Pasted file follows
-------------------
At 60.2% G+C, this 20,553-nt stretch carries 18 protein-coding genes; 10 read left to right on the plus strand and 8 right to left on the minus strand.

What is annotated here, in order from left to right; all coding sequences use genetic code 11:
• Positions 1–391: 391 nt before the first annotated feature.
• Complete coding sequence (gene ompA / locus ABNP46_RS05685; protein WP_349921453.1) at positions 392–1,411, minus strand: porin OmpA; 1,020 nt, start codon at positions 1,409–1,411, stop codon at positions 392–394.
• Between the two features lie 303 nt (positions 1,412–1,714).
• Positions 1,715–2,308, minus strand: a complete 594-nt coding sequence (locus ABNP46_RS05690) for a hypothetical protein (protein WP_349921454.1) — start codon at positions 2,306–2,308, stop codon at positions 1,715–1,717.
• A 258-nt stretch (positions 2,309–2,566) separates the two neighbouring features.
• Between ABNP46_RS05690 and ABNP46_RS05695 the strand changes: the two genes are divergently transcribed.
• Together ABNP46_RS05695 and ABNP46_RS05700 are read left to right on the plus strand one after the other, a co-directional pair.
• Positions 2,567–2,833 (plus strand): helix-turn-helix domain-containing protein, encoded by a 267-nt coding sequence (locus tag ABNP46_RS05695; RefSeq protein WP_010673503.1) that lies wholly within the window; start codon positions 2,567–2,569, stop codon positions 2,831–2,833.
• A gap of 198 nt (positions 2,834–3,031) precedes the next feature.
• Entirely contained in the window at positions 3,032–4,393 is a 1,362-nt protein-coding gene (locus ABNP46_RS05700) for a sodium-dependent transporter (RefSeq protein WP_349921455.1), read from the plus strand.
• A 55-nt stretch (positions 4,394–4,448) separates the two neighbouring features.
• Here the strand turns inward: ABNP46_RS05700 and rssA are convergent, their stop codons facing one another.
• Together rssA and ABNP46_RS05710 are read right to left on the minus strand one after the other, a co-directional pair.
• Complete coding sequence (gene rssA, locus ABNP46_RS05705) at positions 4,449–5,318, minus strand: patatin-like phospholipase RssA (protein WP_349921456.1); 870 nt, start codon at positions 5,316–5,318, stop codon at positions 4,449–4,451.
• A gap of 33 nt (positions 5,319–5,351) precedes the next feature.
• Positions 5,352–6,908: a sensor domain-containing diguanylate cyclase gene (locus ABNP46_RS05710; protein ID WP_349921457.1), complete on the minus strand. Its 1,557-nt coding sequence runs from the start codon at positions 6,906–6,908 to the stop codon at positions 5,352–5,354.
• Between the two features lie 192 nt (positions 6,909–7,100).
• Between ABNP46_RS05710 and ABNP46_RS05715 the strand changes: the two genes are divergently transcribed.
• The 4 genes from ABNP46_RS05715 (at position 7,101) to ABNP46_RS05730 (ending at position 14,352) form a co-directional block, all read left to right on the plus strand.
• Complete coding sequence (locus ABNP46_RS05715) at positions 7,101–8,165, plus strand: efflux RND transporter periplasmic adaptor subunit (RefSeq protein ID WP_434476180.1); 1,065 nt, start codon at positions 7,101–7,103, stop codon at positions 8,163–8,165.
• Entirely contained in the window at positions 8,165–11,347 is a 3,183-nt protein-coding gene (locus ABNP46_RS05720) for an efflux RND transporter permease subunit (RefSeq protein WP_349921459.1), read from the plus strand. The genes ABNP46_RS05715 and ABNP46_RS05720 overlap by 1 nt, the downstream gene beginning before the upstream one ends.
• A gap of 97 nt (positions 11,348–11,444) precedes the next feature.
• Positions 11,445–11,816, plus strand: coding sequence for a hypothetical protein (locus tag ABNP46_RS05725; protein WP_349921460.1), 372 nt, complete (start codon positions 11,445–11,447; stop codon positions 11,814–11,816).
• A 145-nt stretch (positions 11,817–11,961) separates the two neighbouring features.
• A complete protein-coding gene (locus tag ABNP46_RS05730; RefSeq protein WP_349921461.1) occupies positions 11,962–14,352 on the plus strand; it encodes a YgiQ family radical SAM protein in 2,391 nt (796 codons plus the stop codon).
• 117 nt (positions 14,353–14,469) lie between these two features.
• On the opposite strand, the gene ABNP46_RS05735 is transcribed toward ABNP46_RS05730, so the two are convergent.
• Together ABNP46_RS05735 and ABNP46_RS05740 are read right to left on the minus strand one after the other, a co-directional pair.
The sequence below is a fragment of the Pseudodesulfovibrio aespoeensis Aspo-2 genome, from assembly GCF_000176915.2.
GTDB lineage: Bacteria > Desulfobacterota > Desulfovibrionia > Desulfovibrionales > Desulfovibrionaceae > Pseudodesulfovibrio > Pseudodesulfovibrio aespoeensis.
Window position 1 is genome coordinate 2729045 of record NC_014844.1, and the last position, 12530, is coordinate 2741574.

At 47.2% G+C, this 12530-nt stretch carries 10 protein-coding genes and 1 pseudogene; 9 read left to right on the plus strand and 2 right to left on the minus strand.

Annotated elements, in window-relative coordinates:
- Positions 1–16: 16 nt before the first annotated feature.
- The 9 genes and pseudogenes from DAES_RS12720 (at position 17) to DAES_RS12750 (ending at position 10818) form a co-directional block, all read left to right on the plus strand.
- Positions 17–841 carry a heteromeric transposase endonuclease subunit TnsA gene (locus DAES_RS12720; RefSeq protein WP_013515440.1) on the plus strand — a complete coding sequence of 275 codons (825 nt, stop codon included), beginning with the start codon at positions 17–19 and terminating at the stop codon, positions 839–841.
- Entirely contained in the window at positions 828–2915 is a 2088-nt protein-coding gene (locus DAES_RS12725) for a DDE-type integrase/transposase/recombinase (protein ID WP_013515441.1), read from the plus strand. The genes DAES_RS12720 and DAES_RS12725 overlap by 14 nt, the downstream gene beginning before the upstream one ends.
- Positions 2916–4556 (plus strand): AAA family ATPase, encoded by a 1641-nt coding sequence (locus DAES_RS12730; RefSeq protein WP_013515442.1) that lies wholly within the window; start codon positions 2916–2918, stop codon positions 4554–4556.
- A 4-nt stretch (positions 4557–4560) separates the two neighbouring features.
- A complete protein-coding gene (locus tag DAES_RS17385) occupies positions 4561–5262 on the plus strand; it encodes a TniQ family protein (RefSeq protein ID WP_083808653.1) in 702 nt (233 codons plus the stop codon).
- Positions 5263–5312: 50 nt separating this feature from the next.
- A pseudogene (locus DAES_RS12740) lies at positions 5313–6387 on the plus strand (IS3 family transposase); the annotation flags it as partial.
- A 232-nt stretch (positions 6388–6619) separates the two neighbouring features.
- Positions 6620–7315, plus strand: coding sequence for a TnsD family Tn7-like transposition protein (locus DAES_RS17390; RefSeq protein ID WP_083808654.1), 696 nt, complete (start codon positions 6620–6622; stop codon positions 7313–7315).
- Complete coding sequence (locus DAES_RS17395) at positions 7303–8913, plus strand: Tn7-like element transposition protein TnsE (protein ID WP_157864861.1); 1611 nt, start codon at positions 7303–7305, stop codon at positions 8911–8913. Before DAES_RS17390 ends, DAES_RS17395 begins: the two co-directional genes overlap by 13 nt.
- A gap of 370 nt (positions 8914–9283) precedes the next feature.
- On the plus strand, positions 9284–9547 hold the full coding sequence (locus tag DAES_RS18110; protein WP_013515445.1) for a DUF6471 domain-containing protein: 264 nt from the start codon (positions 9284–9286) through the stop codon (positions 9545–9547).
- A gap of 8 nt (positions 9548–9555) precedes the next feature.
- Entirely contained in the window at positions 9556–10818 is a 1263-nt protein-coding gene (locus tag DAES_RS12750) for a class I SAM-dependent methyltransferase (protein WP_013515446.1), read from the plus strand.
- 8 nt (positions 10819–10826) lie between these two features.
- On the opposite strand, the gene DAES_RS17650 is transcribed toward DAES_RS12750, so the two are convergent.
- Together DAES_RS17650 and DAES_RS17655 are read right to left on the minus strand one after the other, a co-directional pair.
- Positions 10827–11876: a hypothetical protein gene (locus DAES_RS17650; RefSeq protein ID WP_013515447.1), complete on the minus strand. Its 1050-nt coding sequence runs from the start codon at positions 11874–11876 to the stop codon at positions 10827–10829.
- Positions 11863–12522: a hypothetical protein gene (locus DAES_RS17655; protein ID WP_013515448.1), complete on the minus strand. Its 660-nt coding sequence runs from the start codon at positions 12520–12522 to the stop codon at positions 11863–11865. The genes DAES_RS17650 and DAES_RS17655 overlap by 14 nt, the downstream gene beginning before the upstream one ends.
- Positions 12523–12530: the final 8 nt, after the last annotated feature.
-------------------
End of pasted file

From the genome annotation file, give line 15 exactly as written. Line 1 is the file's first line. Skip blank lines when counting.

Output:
• Together rssA and ABNP46_RS05710 are read right to left on the minus strand one after the other, a co-directional pair.